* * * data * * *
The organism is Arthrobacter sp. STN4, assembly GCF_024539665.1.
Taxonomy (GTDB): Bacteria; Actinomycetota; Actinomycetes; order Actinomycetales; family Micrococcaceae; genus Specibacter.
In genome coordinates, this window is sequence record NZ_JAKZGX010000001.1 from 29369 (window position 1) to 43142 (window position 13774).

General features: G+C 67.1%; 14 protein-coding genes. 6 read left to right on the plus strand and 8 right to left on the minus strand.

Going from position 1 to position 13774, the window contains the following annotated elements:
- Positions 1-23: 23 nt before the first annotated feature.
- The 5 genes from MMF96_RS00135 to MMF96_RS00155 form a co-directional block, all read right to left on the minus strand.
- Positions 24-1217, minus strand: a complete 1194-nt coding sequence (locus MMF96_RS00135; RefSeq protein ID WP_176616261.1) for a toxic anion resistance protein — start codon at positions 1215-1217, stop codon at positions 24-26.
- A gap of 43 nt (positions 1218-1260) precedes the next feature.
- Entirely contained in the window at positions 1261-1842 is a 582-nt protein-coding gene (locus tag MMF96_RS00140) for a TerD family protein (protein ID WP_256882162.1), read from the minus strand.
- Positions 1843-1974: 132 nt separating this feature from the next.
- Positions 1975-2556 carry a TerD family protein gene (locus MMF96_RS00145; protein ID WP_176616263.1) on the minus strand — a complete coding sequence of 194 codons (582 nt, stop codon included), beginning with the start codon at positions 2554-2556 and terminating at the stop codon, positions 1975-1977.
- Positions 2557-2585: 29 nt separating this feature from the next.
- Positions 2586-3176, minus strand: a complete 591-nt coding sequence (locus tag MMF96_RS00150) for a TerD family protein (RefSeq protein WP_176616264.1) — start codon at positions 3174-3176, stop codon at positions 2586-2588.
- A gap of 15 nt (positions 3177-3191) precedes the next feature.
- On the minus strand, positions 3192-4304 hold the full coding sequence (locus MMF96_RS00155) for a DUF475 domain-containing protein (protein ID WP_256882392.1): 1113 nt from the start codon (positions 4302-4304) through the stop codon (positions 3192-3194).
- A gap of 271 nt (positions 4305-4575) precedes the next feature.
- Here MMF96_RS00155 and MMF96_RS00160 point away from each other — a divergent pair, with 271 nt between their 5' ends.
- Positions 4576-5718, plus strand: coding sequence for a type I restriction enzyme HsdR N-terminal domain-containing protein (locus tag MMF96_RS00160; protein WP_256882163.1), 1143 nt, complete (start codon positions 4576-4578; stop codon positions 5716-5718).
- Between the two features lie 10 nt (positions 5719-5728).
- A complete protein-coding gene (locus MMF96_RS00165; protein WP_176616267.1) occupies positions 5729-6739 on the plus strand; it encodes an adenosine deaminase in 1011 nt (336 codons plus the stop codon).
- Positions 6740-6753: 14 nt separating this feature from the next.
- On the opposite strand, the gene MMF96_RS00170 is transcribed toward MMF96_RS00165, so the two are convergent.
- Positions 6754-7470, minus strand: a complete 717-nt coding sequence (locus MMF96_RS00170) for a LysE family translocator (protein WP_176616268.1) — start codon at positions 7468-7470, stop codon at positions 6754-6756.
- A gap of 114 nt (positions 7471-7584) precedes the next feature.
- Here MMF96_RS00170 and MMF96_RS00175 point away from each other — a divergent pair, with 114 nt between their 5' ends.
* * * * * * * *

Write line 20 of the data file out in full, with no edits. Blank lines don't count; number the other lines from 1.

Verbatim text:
- Between the two features lie 10 nt (positions 5719-5728).